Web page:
The childhood memoirs contained in
Ordinary Lessons are intended to complicate the conventional portrait of white middle-class girlhood in the American 1950s. As they look back to their own remembered lives in families, schools, and communities, the authors undermine the popular image of unproblematic «happy days.» Their stories uncover the commonalties as well as differences in the cultural landscape they inhabited and explore the constraints and possibilities of the ordinary lessons girls learned in the 1950s.
New York, Bern, Berlin, Frankfurt/M., Paris, Wien, 1999. XIV, 315 pp., 17 ill.
Contents: Susan Douglas Franzosa: Introduction: Reframing the Landscape of the 1950s - Barbara A. White: Foremothers - Judith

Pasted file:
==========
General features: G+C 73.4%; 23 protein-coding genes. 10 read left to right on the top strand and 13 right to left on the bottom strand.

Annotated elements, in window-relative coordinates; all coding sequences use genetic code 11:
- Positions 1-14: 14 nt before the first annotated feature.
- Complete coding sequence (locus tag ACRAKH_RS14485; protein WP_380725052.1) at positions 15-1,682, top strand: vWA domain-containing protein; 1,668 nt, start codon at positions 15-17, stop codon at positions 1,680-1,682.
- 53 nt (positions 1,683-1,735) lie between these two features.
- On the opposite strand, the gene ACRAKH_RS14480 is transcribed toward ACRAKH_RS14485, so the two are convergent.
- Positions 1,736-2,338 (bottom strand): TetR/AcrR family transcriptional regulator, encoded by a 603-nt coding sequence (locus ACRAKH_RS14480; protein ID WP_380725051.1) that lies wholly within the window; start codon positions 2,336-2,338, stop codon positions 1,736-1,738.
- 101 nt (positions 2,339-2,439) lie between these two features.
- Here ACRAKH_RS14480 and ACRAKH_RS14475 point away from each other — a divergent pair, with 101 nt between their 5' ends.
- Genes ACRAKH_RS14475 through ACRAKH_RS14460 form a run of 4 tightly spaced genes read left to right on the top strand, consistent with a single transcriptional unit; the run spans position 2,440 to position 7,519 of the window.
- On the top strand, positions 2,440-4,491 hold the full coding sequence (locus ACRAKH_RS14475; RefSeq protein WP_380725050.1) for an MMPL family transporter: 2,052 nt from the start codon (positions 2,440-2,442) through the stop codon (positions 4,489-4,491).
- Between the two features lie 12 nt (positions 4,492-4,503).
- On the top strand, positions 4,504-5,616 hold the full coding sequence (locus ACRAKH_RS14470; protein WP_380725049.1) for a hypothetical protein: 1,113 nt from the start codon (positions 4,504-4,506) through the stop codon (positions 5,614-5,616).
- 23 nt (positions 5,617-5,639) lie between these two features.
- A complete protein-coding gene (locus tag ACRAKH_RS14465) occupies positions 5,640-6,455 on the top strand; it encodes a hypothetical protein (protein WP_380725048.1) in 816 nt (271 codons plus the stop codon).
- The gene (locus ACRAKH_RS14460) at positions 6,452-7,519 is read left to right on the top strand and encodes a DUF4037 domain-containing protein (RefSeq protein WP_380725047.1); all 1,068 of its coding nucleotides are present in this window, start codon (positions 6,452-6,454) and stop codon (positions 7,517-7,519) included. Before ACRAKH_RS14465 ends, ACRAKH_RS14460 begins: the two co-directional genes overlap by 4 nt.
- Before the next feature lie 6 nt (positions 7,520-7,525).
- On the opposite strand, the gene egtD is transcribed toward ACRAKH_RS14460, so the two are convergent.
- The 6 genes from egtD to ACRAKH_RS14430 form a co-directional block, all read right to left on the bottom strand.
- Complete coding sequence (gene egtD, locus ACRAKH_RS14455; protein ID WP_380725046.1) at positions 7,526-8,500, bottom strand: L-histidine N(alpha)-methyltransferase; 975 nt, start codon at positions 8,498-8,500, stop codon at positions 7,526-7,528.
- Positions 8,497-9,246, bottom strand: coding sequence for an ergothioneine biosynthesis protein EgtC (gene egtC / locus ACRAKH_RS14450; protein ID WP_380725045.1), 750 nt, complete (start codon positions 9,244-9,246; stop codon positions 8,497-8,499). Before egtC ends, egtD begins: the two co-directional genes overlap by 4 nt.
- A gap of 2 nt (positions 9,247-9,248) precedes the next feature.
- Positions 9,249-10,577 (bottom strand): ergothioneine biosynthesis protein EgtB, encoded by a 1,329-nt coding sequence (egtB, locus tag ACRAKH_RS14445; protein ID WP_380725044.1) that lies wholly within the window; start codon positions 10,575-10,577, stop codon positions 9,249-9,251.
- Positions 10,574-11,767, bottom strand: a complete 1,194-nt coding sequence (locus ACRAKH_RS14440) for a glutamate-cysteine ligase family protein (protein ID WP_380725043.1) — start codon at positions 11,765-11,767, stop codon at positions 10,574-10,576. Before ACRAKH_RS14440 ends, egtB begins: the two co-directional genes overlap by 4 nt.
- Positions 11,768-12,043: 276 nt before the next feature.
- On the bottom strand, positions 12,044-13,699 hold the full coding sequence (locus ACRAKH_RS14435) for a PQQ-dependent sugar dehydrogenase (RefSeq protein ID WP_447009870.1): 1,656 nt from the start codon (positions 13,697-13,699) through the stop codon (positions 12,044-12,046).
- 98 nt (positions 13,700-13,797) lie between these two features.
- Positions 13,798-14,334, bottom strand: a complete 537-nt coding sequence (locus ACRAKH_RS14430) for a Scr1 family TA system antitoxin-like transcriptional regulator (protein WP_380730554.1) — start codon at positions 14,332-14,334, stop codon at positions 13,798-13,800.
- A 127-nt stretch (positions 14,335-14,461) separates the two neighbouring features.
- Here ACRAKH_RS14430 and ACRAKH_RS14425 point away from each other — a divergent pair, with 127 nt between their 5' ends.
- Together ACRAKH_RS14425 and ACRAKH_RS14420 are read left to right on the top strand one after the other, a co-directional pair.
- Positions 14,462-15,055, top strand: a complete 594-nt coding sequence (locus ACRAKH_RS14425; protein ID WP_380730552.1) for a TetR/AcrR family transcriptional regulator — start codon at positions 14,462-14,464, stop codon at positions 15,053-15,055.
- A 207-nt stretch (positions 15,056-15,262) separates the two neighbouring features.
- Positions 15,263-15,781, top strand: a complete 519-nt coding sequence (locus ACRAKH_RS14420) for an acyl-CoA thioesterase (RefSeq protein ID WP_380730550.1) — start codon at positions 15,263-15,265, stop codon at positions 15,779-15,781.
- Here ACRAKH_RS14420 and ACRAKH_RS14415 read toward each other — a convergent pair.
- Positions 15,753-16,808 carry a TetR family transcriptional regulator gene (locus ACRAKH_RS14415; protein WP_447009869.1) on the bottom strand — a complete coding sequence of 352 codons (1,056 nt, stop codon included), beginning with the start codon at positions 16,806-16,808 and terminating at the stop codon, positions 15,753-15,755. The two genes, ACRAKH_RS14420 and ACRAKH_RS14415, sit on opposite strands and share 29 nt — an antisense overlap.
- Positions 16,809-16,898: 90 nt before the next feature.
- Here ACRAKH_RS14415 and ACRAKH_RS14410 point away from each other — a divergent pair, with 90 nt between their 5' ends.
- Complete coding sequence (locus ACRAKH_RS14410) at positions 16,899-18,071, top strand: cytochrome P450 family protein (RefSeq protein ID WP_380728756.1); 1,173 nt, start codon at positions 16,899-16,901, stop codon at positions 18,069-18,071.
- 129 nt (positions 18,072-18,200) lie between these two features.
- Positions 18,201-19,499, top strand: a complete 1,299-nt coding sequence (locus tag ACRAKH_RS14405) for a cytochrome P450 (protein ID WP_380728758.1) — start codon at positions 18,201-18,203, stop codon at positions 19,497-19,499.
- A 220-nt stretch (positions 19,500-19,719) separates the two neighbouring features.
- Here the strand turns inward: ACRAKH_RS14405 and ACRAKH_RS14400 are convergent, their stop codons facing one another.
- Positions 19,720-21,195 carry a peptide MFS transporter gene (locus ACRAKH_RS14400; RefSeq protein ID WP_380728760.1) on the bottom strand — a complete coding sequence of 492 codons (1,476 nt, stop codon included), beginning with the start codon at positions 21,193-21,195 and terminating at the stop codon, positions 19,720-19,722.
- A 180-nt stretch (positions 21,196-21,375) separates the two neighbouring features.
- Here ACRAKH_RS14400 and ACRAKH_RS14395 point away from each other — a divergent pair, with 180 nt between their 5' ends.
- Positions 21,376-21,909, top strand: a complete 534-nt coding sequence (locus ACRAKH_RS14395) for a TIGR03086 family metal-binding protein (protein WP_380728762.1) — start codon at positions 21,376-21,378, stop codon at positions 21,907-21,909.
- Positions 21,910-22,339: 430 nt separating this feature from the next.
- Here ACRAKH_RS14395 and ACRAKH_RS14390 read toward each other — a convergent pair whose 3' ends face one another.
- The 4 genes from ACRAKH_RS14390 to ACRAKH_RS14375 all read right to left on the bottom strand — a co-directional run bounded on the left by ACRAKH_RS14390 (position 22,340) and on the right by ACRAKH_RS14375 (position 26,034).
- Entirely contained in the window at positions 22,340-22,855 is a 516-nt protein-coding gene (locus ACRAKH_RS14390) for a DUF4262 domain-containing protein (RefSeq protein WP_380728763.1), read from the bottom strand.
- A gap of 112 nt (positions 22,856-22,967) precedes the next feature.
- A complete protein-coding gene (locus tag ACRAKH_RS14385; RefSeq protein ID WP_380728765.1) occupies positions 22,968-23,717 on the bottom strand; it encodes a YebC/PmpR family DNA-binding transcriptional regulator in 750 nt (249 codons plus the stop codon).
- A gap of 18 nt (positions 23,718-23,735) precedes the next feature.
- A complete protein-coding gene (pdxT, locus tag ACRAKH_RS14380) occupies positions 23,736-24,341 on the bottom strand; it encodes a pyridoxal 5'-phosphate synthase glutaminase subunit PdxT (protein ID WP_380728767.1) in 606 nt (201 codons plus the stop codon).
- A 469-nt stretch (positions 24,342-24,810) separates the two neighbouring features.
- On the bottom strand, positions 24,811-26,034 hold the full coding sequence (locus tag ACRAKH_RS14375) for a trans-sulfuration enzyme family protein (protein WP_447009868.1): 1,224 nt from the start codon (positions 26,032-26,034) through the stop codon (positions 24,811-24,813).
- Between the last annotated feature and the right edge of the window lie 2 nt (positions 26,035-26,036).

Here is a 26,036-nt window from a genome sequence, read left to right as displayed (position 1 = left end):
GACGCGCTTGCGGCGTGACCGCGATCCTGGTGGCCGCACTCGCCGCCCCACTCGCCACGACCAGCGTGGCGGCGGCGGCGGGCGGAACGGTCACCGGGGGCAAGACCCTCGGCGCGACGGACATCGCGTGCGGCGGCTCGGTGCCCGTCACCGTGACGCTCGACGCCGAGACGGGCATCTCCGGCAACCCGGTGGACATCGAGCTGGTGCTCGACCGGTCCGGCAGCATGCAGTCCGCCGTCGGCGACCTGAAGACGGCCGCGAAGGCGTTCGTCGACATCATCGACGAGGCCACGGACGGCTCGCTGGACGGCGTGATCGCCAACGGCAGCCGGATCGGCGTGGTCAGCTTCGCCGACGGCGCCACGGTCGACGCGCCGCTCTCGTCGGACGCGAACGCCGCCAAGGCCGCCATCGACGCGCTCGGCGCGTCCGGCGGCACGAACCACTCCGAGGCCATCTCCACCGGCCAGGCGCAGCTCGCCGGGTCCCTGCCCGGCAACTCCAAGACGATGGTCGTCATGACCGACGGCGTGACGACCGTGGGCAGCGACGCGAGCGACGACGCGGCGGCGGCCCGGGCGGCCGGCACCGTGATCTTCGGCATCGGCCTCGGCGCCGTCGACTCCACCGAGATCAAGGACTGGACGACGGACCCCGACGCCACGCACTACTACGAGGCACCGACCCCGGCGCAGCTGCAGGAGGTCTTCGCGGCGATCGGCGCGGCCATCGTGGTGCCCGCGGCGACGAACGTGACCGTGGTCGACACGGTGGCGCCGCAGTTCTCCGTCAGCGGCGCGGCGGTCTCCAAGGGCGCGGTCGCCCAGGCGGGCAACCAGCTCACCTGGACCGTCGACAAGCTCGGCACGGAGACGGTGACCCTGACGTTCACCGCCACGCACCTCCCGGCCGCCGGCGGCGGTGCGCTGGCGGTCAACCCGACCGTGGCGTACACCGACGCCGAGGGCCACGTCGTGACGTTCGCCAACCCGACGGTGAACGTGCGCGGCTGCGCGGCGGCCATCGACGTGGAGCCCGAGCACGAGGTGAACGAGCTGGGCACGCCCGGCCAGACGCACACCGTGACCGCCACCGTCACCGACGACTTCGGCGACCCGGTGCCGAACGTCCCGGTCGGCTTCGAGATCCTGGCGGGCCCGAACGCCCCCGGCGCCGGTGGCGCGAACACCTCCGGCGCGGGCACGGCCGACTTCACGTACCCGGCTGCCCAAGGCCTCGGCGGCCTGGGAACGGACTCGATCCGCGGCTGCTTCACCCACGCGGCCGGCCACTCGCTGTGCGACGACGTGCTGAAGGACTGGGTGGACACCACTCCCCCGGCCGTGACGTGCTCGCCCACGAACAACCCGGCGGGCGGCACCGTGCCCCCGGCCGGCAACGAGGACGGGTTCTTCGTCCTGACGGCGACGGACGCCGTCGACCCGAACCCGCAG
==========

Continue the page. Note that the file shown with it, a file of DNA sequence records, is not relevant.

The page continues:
Fueyo: Apronstring Academic - Jane Hansen: My Geography - Judith Ann Robb: Reflections on a Family Portrait - Betty Smith
Franklin: When the Roll is Called Up Yonder, I'll Be There - Katherine Redington Morgan: In Our Places - Lucy Forsyth Townsend:
On Sunday I Was a Girl - Susan Douglas Franzosa: Foxen Road - Wendy Reva Kohli: Crossing the Borders: Remembrances of a Class
Act - Cinthia Gannett: The Grammar of Memory - Susan Laird: Failing to Learn to See Correctly: Crossed Eyes on Gender and
Education in the Fifties.